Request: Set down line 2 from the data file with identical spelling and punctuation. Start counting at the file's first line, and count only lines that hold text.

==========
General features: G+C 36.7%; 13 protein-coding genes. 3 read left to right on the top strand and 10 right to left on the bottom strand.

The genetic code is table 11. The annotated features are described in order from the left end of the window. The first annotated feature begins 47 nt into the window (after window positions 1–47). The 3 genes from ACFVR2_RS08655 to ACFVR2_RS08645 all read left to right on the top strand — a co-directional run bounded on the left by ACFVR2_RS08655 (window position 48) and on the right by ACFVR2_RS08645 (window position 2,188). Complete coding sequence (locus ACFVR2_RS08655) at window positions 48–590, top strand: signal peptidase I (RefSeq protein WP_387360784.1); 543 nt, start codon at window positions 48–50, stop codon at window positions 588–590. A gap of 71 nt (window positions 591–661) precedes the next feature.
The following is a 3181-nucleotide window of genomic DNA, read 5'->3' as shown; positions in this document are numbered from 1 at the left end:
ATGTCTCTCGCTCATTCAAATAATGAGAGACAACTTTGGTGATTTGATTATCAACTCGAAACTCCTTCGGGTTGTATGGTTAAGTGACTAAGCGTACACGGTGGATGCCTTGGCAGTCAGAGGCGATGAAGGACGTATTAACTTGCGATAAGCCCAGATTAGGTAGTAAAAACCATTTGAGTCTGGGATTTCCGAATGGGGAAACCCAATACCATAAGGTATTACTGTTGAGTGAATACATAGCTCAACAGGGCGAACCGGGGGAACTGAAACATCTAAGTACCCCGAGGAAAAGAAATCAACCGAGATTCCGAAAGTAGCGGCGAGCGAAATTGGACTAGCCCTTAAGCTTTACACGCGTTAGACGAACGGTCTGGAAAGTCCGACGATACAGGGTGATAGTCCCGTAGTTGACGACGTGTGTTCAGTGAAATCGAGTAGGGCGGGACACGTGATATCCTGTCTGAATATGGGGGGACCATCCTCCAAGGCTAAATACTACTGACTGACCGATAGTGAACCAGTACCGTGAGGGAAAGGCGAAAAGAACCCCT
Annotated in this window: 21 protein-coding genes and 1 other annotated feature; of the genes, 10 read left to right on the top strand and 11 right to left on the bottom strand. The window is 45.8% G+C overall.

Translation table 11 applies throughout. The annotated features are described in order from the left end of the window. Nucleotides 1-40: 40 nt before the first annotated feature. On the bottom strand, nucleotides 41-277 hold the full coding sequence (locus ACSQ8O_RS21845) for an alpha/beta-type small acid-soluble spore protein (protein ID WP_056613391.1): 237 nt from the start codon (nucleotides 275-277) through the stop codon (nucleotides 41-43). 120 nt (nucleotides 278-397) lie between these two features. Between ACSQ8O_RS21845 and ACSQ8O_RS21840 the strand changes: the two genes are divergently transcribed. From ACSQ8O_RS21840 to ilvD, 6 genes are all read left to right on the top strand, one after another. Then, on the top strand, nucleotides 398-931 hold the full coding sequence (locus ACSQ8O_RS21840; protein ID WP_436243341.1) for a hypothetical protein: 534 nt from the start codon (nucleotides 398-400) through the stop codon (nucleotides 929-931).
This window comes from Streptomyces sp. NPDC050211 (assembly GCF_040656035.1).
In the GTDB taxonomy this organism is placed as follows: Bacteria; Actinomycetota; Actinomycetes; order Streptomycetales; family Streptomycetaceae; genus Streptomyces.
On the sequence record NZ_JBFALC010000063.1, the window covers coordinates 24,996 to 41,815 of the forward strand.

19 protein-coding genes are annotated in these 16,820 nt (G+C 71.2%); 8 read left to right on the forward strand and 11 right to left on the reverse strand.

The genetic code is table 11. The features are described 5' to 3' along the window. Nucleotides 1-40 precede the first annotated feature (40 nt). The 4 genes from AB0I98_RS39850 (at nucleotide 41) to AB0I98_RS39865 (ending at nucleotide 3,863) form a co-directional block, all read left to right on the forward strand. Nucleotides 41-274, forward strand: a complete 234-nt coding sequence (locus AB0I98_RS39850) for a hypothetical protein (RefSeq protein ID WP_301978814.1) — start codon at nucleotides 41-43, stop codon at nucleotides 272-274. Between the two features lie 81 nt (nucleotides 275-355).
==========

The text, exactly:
The genetic code is table 11. The annotated features are described in order from the left end of the window. The first annotated feature begins 47 nt into the window (after window positions 1–47). The 3 genes from ACFVR2_RS08655 to ACFVR2_RS08645 all read left to right on the top strand — a co-directional run bounded on the left by ACFVR2_RS08655 (window position 48) and on the right by ACFVR2_RS08645 (window position 2,188). Complete coding sequence (locus ACFVR2_RS08655) at window positions 48–590, top strand: signal peptidase I (RefSeq protein WP_387360784.1); 543 nt, start codon at window positions 48–50, stop codon at window positions 588–590. A gap of 71 nt (window positions 591–661) precedes the next feature.